Jesse Contreras, Mark’s A/O at FS61, told me that Captain Martinez’ influence on his crew was that of a father-figure and mentor more so than a firefighting aficionado. Although most knew of Mark’s technical knowhow and prowess as an A/O, it was his ability as an officer to lead, manage and extract the best from his command that separated him from others. When things went awry he wouldn’t criticize or ostracize, but rather, he’d reverse-engineer an issue and seek a solution. Conversely, when things went well, Mark would credit his command and humbly forego any accolades cast his way. According to Jess and the men of FS61, Captain Martinez was the embodiment of an LAFD officer.
Captain Mark Aguirre was a FF under A/O Martinez for years at FS14. He told me that aside from knowing his job like no other, Mark was a humble man with a great work ethic and as true a friend as a true friend can be. He went on to say A/O Martinez was as pragmatic as he was practical. He recognized the adverse impact stress placed on FF’s in the heat of battle and as such developed sensible SOG’s derived from a wealth of experience. A/O Martinez also coined the term “Short-n-Shallow” as it relates to ventilation and rafter direction. For those unfamiliar with the totality of this concept seek out someone who “opened roofs” with Mark to elucidate; you’ll be glad you did.
Mark was authentic and frank. According him, saying what needed to be said was as good for the soul as it was for the relationship. Thus, when he was diagnosed it was important for him to be as genuine with himself as he had been with others; he could no more reject his prognosis or suffering than reject himself. As such, he was keenly aware that the manner in which he lived was something he could affect, and that regrets would never become an option. From the time of his diagnosis Mark lived each day as if it were his last, ultimately, leaving on his own terms while never losing sight of the man he was.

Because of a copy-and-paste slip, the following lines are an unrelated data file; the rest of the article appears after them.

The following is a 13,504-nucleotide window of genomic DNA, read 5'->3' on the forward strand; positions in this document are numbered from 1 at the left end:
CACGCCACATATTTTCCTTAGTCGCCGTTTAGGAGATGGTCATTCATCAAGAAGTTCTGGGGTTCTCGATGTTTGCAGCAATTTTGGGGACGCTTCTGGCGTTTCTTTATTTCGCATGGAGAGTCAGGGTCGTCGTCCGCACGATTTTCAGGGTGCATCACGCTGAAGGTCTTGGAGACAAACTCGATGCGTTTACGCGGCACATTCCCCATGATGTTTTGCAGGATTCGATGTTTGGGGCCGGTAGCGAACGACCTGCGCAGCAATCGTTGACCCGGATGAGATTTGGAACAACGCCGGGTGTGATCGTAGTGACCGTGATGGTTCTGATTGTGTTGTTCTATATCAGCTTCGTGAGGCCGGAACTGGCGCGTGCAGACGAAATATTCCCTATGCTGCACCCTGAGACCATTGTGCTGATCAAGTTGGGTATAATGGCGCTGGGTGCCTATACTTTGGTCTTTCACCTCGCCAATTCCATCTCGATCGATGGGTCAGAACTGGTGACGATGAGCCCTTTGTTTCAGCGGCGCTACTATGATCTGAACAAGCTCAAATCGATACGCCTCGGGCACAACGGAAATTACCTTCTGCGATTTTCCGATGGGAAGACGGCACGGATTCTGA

On May 6, 2021, Selwyn Lloyd, Sean Conway and myself visited with Mark and his beautiful family. It was a visit the three of us have since internalized and a moment in time we shall never forget. Lying in bed with Karen by his side and daughter Rachael massaging his legs, the five of us voiced story after story as Mark lay peacefully, yet silent. For brief moments he’d make eye contact with that trademark piercing glare of his, and with that simple gesture we knew our loving friend was as present as one could be. Two days later, Mark would pass. Although his departure ushered in profound grief, it was a predictable grief escorted-in alongside faith, warmth and loving memories of family and friends.
Karen, Rachael, Kaitlyn and Daniel – as you’re well aware by now, the LAFD expresses our heartfelt sympathy and understanding over the loss of your adored husband and father. We realize no expression of ours can assuage the grief you have experienced, and that the remedy you seek will result from your faith and the passage of time. While your bereavement may at times be overwhelming, forever remember that our love for you is eternal as it is funded by the lives your beloved Mark graced while on God’s good earth.
Mark – you’ll never leave the hearts of those you’ve enriched, and through that, your spirit and teachings will pass from generation to generation.
Till we make relief again, my friend,